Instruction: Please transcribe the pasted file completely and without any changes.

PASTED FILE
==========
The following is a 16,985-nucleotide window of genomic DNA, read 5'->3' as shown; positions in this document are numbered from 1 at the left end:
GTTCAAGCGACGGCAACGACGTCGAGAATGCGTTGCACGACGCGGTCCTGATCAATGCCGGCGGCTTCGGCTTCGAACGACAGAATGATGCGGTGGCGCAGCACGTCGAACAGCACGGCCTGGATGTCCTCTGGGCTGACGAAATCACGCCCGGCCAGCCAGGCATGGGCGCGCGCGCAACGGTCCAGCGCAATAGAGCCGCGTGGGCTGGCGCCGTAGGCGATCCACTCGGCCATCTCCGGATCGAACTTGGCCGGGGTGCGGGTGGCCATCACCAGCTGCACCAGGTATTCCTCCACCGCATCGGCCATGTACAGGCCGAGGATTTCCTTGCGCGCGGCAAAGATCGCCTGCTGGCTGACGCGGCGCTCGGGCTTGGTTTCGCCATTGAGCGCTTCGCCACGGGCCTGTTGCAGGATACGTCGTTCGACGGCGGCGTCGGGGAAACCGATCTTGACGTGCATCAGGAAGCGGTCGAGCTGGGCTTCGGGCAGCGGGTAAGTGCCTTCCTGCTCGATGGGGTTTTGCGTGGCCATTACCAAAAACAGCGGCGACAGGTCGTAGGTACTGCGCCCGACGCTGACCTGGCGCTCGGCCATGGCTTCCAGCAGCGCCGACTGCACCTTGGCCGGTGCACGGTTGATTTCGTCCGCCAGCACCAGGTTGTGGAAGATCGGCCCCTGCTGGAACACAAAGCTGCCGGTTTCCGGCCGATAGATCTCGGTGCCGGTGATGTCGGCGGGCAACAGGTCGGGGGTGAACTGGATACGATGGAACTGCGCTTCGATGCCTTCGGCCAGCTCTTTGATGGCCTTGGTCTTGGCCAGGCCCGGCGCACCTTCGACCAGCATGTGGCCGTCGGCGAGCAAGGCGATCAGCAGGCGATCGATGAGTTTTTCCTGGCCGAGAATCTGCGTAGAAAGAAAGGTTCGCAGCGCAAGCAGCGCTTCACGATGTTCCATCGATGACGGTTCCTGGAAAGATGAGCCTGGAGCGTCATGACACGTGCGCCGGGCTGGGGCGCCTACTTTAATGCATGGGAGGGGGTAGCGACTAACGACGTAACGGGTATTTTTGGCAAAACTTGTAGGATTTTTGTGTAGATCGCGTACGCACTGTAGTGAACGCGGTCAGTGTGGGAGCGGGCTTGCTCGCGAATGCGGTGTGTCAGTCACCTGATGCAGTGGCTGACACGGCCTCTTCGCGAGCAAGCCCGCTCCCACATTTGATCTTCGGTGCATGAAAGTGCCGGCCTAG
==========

The following is a 16,985-nucleotide window of genomic DNA, read 5'->3' as shown; positions in this document are numbered from 1 at the left end:
GTTCAAGCGACGGCAACGACGTCGAGAATGCGTTGCACGACGCGGTCCTGATCAATGCCGGCGGCTTCGGCTTCGAACGACAGAATGATGCGGTGGCGCAGCACGTCGAACAGCACGGCCTGGATGTCCTCTGGGCTGACGAAATCACGCCCGGCCAGCCAGGCATGGGCGCGCGCGCAACGGTCCAGCGCAATAGAGCCGCGTGGGCTGGCGCCGTAGGCGATCCACTCGGCCATCTCCGGATCGAACTTGGCCGGGGTGCGGGTGGCCATCACCAGCTGCACCAGGTATTCCTCCACCGCATCGGCCATGTACAGGCCGAGGATTTCCTTGCGCGCGGCAAAGATCGCCTGCTGGCTGACGCGGCGCTCGGGCTTGGTTTCGCCATTGAGCGCTTCGCCACGGGCCTGTTGCAGGATACGTCGTTCGACGGCGGCGTCGGGGAAACCGATCTTGACGTGCATCAGGAAGCGGTCGAGCTGGGCTTCGGGCAGCGGGTAAGTGCCTTCCTGCTCGATGGGGTTTTGCGTGGCCATTACCAAAAACAGCGGCGACAGGTCGTAGGTACTGCGCCCGACGCTGACCTGGCGCTCGGCCATGGCTTCCAGCAGCGCCGACTGCACCTTGGCCGGTGCACGGTTGATTTCGTCCGCCAGCACCAGGTTGTGGAAGATCGGCCCCTGCTGGAACACAAAGCTGCCGGTTTCCGGCCGATAGATCTCGGTGCCGGTGATGTCGGCGGGCAACAGGTCGGGGGTGAACTGGATACGATGGAACTGCGCTTCGATGCCTTCGGCCAGCTCTTTGATGGCCTTGGTCTTGGCCAGGCCCGGCGCACCTTCGACCAGCATGTGGCCGTCGGCGAGCAAGGCGATCAGCAGGCGATCGATGAGTTTTTCCTGGCCGAGAATCTGCGTAGAAAGAAAGGTTCGCAGCGCAAGCAGCGCTTCACGATGTTCCATCGATGACGGTTCCTGGAAAGATGAGCCTGGAGCGTCATGACACGTGCGCCGGGCTGGGGCGCCTACTTTAATGCATGGGAGGGGGTAGCGACTAACGACGTAACGGGTATTTTTGGCAAAACTTGTAGGATTTTTGTGTAGATCGCGTACGCACTGTAGTGAACGCGGTCAGTGTGGGAGCGGGCTTGCTCGCGAATGCGGTGTGTCAGTCACCTGATGCAGTGGCTGACACGGCCTCTTCGCGAGCAAGCCCGCTCCCACATTTGATCTTCGGTGCATGAAAGTGCCGGCCTAG